Why do people kneel before entering a pew?

People kneel before entering a pew for several reasons related to worship, reverence, and tradition. Kneeling is a common practice in many Christian denominations as a gesture of humility before God. Some specific reasons people kneel include:

  • Showing reverence and submission to God
  • Following church customs and traditions
  • Preparing for prayer
  • Demonstrating humility
  • Honoring the presence of Christ in the Eucharist

Showing Reverence and Submission to God

One of the main reasons Christians kneel before entering a pew is to show reverence, respect and submission towards God. In the Bible, kneeling is often associated with worship, obedience and surrender to God’s authority. By kneeling, believers recognize God’s power and humbly place themselves under His lordship.

In the Old Testament, kneeling was a common posture of reverence and worship before God. The psalmist says, “Come, let us bow down in worship, let us kneel before the LORD our Maker” (Psalm 95:6). Daniel kneeled in prayer to God three times a day, even when it was illegal (Daniel 6:10). Solomon knelt in front of the altar when dedicating the temple to the Lord (2 Chronicles 6:13).

When Jesus taught his disciples how to pray, he told them to go into their room, close the door, and pray to the Father “who is unseen” (Matthew 6:6). Kneeling in prayer recognizes that God deserves our honor and submission. As Paul says, one day “at the name of Jesus every knee should bow, in heaven and on earth and under the earth” (Philippians 2:10). By kneeling before we enter the pew, we submit ourselves to God’s authority.

Following Church Customs and Traditions

Another reason people kneel before taking their seat in church is to follow the traditional practices and customs of Christian worship. Kneeling in reverence before God has been a tradition in the church for centuries.

In the early church, kneeling was closely linked with penance and repentance. Sinners would kneel before the bishop when confessing their sins. By the 4th century, kneeling had become a common posture for prayer and penitence during worship services.

During the Middle Ages, kneeling became an expected practice before entering one’s pew. Kneeling cushions or hassocks began to be used in churches to make the posture more comfortable. With the Protestant Reformation in the 16th century, kneeling continued in Anglican and Methodist churches but was rejected by some Puritan groups who felt kneeling should only be done during communion.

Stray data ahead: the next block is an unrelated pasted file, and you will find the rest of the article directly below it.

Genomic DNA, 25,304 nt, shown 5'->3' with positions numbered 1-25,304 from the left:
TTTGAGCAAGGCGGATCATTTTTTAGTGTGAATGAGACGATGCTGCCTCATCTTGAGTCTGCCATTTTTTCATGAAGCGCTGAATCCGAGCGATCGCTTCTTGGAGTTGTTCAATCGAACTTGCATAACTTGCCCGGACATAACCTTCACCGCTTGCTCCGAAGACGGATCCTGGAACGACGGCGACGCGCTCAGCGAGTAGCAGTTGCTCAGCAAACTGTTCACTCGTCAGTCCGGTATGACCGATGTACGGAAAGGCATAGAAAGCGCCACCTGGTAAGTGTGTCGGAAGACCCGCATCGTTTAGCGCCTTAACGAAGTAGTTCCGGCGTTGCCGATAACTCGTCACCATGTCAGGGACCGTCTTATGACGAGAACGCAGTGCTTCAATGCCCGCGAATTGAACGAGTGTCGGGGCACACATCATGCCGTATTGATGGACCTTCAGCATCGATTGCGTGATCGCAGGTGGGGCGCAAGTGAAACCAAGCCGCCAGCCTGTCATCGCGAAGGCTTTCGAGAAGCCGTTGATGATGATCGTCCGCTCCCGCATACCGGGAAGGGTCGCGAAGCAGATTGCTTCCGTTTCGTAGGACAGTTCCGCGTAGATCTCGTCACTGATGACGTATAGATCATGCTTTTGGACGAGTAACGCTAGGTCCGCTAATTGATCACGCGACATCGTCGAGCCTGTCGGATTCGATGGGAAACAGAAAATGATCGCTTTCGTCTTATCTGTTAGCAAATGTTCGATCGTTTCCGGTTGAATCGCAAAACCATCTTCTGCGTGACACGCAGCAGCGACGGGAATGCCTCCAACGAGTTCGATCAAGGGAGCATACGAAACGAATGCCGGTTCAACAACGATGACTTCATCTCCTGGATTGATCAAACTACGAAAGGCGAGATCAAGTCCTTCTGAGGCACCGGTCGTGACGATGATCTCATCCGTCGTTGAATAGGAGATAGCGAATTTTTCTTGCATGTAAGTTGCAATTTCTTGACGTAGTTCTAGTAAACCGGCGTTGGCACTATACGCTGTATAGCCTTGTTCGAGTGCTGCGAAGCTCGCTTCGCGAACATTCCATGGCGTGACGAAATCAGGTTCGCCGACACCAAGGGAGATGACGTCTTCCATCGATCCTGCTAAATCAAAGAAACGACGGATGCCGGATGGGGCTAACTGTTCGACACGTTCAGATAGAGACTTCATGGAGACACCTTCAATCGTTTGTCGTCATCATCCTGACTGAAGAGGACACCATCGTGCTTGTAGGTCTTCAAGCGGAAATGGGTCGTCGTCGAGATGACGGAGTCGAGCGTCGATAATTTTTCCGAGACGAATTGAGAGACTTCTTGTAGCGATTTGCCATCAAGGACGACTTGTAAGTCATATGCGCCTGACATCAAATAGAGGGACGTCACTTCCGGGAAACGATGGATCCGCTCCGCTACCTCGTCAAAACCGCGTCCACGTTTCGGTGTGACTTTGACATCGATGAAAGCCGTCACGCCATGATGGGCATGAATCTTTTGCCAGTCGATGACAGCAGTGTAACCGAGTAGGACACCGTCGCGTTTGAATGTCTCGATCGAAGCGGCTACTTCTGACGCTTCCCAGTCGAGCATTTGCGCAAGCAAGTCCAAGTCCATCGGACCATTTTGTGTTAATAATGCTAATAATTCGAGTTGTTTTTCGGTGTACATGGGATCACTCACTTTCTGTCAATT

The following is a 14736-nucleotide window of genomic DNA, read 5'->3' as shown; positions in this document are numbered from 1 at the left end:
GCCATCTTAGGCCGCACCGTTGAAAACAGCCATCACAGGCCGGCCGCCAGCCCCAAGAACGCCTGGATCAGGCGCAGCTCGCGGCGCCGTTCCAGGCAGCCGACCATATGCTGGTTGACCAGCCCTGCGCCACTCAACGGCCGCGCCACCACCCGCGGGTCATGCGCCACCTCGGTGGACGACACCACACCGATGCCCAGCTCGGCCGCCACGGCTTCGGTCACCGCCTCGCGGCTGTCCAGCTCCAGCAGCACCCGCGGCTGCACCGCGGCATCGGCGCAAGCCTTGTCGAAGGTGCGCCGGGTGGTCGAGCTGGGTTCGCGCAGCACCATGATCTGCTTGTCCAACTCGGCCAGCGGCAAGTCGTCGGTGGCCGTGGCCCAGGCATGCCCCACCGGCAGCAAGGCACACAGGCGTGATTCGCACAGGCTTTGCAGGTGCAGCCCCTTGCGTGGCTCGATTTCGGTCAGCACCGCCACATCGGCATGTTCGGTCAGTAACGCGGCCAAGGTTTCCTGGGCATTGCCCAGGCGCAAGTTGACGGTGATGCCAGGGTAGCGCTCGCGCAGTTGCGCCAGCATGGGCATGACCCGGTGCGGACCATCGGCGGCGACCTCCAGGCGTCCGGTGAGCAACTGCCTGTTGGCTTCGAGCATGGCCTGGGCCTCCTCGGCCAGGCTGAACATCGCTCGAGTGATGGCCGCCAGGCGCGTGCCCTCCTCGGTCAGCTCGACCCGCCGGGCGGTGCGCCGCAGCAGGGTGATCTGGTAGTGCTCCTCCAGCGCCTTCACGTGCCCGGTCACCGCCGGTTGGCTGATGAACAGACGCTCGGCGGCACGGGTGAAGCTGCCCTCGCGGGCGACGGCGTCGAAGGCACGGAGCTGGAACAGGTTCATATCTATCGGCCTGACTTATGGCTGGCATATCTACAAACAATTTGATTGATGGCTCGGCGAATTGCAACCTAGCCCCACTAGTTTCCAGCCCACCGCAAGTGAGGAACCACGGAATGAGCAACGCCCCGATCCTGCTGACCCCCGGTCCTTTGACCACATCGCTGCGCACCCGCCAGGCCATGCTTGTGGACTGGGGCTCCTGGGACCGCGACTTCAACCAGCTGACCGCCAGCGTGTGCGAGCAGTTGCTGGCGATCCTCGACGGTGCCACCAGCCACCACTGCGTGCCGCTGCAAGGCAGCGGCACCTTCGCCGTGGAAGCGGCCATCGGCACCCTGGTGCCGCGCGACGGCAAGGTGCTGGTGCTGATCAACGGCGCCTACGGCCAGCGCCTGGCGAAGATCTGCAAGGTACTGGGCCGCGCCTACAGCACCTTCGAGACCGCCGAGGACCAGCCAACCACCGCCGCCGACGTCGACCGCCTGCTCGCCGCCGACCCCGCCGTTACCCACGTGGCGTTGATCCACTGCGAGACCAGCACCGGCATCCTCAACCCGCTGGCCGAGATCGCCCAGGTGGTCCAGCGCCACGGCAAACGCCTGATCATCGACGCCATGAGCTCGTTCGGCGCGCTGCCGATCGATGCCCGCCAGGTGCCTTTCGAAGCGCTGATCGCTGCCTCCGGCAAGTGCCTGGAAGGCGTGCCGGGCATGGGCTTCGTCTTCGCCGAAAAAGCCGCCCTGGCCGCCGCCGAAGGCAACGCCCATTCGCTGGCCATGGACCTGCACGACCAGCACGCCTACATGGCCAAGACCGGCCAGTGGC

Over time, kneeling before being seated in the pew became a widespread tradition across many Christian denominations including Catholic, Orthodox, Anglican, Lutheran, and Methodist churches. For many believers, it is simply ingrained as a ritual act of preparation for worship. It connects them with centuries of Christians who have practiced kneeling reverence within church traditions.

Preparing for Prayer

Kneeling before taking a seat in the pew helps mentally, physically and spiritually prepare for prayer and worship. By shifting the body into a humble posture, believers can remove distractions and focus their minds on God.

Kneeling engages the whole body in a physical expression of submission to God. In prayer, it represents “bowing our hearts” to seek and honor God. As one Anglican priest described, “It signals our intention to submit to the Lord…a pause between the world outside and the worship of heaven.”

In some church traditions, kneeling is specifically intended to prepare for prayer. Eastern Orthodox churches encourage kneeling during personal prayer upon entering the sanctuary as a way to prepare for divine worship and leaving worldly concerns behind.

Kneeling to pray before being seated allows believers to quiet their minds, humble themselves before God, and lay any cares or worries at Christ’s feet. It facilitates reflection and readiness to commune with God during the service.

Demonstrating Humility

Kneeling also expresses humility and human frailty before God. By taking a crouched position, believers recognize their dependence on God for mercy and grace.

In Scripture, kneeling represents lowliness and destruction of pride. For instance, on his knees King Manasseh humility repented before God (2 Chronicles 33:12). King Solomon knelt with arms spread toward heaven, aware of his unworthiness before the Lord (1 Kings 8:54). The proud refusal to kneel means rejecting God’s authority.

As finite creatures, human beings are humble “dust and ashes” before their infinite Creator. Kneeling visualizes and embraces this humility. Athanasius, a 4th century church father, wrote “The Lord Himself prostrated upon the ground in the days of His flesh, praying to His Father.” Jesus Himself demonstrated humble submission by kneeling to pray in Gethsemane before his crucifixion.

Believers kneel not because they are unworthy to enter God’s presence, but because they recognize their dependency on Christ’s mercy and grace to do so. It is a posture aligned with the prayer, “Lord, I am not worthy to have you come under my roof” (Matthew 8:8). Kneeling spiritually prepares worshipers to exalt the greatness and glory of God.

Honoring Christ’s Presence in the Eucharist

For churches that celebrate Holy Communion, also called the Eucharist or the Lord’s Supper, kneeling before entering the pew prepares believers to honor Christ’s true presence in the sacrament.